What is another word for beat-up?

Pronunciation: [bˈiːtˈʌp] (IPA)

When looking for synonyms for the word "beat-up," one can find several options to replace it in sentences. Some of the most common synonyms for "beat-up" include battered, bruised, damaged, worn-out, dilapidated, shabby, or run-down, among others. Each synonym provides a slightly different connotation to the word, depending on the context in which it is used. For example, "battered" often refers to objects that have gone through rough use, while "bruised" or "damaged" are used to describe the physical state of a person or an object. Overall, there are many different synonyms for "beat-up," each indicating a specific aspect of wear and tear that the original word describes.

What are the hypernyms for Beat-up?

A hypernym is a word with a broad meaning that encompasses more specific words called hyponyms.

What are the opposite words for beat-up?

Beat-up is an adjective that describes something or someone that is in a bad physical condition or has been damaged over time. The term can be easily replaced with its antonyms that describe the opposite. Words like pristine, flawless, impeccable, or unspoiled could be used to describe something in good condition or brand new. Similarly, a person could be described as healthy, robust, or strong, implying they are in excellent physical shape. The antonyms of beat-up offer a refreshing change when we want to describe things or even our own physical state positively. It gives us the chance to focus on the good that exists in the world around us.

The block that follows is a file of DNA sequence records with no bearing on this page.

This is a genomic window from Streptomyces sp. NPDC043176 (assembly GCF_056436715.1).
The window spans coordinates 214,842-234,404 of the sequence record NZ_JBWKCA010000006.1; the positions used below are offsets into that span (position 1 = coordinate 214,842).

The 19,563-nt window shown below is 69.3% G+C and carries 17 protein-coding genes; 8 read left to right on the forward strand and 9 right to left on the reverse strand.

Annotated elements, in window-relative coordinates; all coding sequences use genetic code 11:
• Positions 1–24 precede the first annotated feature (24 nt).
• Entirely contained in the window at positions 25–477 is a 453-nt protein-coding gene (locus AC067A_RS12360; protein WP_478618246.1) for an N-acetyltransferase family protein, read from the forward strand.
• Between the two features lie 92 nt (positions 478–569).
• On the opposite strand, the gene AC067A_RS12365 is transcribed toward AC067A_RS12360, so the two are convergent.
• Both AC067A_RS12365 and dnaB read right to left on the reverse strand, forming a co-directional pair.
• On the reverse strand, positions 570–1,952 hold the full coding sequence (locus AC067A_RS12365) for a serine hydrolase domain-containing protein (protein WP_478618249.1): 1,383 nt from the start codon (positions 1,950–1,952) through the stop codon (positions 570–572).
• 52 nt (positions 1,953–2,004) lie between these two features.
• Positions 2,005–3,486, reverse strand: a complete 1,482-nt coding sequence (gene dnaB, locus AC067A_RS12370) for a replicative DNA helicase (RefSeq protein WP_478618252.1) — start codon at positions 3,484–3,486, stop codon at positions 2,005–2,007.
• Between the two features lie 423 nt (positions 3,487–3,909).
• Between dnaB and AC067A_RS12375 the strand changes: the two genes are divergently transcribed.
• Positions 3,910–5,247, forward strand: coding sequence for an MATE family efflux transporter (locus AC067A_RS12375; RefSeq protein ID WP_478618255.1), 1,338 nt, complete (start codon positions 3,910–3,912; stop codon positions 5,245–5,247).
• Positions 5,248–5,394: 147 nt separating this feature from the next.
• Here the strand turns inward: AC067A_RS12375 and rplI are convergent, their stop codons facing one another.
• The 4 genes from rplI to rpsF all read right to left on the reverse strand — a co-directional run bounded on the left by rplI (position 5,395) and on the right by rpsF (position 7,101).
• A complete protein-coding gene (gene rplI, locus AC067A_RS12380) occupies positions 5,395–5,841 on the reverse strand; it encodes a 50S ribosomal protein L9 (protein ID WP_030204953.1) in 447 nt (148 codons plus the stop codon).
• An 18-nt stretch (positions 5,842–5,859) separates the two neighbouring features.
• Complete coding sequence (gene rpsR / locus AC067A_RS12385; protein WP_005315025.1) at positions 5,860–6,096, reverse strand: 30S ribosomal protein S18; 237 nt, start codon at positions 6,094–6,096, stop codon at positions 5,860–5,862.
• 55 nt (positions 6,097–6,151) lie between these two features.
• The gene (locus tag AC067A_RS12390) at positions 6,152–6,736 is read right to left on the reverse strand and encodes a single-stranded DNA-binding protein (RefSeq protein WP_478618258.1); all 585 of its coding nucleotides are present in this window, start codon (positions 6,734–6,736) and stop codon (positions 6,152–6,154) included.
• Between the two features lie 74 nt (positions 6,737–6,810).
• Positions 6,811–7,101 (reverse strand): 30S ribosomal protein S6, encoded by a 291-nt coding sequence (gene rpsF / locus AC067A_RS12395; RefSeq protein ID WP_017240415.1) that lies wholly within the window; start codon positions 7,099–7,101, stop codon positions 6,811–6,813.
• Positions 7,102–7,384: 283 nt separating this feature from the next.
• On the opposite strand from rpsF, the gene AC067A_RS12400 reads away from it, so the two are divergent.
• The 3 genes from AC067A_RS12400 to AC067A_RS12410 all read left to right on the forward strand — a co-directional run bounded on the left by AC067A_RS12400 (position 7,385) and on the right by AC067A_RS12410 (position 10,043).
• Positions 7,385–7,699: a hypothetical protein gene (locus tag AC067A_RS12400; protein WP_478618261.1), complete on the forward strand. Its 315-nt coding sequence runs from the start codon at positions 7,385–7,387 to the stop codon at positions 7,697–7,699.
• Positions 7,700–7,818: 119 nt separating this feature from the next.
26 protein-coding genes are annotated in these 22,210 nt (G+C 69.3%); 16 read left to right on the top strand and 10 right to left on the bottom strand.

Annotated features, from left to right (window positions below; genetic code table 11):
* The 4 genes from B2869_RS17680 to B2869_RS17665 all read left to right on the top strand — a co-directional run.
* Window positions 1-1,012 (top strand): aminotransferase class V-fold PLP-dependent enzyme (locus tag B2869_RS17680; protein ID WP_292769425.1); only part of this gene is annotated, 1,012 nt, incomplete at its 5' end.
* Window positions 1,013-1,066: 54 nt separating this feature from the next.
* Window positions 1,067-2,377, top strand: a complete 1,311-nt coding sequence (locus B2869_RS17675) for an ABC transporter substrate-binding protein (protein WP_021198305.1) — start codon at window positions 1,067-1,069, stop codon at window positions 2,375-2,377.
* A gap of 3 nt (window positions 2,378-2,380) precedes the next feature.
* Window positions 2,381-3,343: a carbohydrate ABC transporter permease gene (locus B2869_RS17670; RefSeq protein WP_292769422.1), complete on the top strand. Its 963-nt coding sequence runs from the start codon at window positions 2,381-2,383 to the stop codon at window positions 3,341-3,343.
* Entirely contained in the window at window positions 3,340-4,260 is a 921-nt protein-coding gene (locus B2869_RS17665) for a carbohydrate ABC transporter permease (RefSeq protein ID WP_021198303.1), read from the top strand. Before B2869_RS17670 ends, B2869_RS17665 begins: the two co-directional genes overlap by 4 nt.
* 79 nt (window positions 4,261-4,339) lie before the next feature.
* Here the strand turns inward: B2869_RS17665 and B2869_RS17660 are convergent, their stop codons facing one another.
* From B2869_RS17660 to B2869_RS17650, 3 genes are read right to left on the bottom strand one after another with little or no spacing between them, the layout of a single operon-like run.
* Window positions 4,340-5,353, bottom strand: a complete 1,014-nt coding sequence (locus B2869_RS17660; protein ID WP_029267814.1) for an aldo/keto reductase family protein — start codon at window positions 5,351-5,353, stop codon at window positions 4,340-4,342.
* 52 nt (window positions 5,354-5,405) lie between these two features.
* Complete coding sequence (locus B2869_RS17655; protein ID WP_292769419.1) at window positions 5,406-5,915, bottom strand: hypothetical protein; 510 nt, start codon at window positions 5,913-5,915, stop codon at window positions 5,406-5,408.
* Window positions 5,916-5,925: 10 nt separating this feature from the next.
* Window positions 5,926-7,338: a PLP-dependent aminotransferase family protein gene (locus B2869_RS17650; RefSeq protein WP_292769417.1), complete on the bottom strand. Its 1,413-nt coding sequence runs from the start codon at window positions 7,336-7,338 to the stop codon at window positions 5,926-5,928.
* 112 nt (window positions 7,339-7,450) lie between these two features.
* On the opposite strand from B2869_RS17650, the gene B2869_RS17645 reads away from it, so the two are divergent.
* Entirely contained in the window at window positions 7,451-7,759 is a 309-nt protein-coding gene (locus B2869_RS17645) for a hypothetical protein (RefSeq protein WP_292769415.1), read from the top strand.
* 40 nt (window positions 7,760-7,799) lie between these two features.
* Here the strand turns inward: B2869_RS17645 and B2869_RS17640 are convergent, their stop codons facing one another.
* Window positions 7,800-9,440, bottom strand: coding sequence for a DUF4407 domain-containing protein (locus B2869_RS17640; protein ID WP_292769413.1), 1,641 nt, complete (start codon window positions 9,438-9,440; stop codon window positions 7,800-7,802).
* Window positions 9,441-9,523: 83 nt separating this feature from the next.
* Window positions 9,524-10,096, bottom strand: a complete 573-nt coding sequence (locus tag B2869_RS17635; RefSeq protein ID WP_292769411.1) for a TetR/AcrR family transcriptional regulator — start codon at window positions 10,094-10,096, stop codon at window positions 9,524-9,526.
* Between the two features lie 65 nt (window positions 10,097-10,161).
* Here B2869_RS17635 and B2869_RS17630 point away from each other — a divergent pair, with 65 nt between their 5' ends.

What are the antonyms for Beat-up?

Famous quotes with Beat-up

  • When I was hired they showed me my desk, an old beat-up scarred wooden desk, and they told me that it had been O. Henry’s desk when O. Henry worked for the paper, as he had at one time. And I readily believed it. I could see the place where O. Henry had savagely stabbed the desk with his pen in pursuit of a slimy adjective just out of reach, and a kind of bashed-in-looking place where O. Henry had beaten his poor genius head on the desk in frustration over not being able to capture the noun leaping like a fawn just out of reach... So I sat down at the desk and I too began to chase those devils, the dancy nouns and come-hither adjectives, what joy.
    Donald Barthelme

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